The mainstream media in Costa Rica pushed that aside, reported it very little, and gave the governments' explanation instead of the perspectives of the indigenous people. That might partly be due to limited access to protesters, which sometimes happens for biger media companies.
Smaller media did try to give on-the-ground interviews with indigenous people, passing on their testimonies. It might have been very raw statements, not very well reported. But it was still the indigenous people.
How would Amauta play in this? Are you putting context together into opinion pieces? Where do you sit in a story like this?
Because I'm not there, and I don't feel I have the account of it, it's more important to give that analysis the people who are being affected by it, so they can tell their own story. So I try to contact the people involved, or someone from the community who has written about these issues, and ask them to write an opinion piece. I prefer to publish those stories than trying to piece the parts together. In Providence, I don't have all the information. There's a need for context and analysis, but there's also a need for people who do not get represented to write their own pieces.
What is it like to be writing about Costa Rican politics to a Costa Rican audience from the United States?
The things I write from the US are more philosophical: analysis, ideas, and things that I can actually write from here. I sometimes interview people through email. It's not very effective, but I try to write a regular column. In one article, I asked why the Wikileaks release of diplomatic cables hasn't led to more anti-war protests. If we have the truth, is it really going to set us free?
That's very encouraging.
We have information, but what do we do with it? What happens if we don't have the time or inspiration to do anything about it.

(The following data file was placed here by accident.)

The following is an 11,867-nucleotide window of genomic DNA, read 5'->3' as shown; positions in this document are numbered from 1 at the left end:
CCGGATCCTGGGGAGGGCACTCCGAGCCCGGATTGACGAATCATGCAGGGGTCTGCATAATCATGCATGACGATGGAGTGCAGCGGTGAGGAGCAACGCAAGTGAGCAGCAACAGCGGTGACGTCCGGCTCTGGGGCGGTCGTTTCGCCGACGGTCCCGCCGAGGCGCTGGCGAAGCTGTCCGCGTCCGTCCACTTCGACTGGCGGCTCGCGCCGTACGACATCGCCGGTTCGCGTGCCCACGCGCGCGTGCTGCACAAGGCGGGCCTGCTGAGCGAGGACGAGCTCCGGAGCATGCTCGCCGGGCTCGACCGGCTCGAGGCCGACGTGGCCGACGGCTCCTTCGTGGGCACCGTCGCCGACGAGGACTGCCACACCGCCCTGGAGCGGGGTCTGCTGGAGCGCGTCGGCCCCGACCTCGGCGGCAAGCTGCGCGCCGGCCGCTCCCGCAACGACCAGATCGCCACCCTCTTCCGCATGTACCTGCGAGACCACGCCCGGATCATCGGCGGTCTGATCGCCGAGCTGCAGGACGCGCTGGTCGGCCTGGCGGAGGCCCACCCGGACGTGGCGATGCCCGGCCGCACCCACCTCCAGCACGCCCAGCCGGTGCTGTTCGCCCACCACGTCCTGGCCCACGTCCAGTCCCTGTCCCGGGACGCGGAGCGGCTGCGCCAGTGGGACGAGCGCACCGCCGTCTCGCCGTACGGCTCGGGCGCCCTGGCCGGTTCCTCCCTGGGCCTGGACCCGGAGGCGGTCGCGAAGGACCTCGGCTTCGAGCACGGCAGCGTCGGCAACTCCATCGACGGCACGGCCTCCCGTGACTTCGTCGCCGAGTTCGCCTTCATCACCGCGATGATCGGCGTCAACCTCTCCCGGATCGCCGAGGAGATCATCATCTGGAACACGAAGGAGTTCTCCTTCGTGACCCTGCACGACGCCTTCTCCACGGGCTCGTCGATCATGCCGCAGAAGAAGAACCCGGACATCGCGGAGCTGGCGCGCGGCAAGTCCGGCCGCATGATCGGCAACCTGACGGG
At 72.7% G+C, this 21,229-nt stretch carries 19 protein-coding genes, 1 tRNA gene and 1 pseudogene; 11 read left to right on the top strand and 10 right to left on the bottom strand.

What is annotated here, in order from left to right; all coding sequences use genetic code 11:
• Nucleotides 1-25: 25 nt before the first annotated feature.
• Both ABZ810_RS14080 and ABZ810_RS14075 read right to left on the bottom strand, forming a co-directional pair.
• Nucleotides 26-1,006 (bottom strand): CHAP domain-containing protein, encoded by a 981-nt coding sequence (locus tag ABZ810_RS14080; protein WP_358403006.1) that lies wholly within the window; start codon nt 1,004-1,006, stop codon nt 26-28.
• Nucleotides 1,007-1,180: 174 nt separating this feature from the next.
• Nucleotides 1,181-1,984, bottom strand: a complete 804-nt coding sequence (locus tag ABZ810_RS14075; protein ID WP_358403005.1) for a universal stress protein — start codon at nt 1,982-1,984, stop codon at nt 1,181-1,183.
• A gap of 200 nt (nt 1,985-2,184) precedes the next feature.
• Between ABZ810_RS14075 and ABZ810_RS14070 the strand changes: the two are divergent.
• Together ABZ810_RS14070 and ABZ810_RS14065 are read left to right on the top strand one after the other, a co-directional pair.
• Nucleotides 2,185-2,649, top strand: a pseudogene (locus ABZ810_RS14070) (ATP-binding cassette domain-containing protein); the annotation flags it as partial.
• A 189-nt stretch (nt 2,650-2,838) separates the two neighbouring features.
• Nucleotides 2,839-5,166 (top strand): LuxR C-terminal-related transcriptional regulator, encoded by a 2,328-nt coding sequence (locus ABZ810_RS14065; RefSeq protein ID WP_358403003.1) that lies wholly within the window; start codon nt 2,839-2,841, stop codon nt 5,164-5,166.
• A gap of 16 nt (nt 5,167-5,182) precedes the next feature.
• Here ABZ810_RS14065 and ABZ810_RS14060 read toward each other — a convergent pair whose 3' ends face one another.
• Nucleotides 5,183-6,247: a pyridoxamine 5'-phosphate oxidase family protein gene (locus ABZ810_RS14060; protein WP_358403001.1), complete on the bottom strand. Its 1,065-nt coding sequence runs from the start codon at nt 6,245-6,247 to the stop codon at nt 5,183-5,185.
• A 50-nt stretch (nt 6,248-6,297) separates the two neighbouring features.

If there's one big story happening in Costa Rica and Latin America that we should know about, what should that story be?
The first is inequalities increasing because of the free trade agreements. There is a lot of inequality happening which is connected to drug trafficking-- there are holes and insecurities which are filled by trafficking.
Secondly, companies come in to Costa Rica for mining, dams, and other energy projects. There's a trend in Latin America right now of protests against mining, oil, and dam projects by huge energy corporations. Protests are coming from indigenous people. Eva Morales is having problems with this in Bolivia. Other places: Peru, Ecuador, Costa Rica, Guatemala, Chile. All of them have mining and natural resources, part of a trend in other countries.
I suppose this is precisely the kind of issue where you would want voices from the people most affected by those projects, but it's hard to know how to share that with in a world where multinational partnerships shape local issues.
Once we give voice to people, what happens with this information? Are people going to protest in solidarty, demand that congress do something? We should hear people's voices, but we also should do something about it, not just stand watching while everything goes wrong.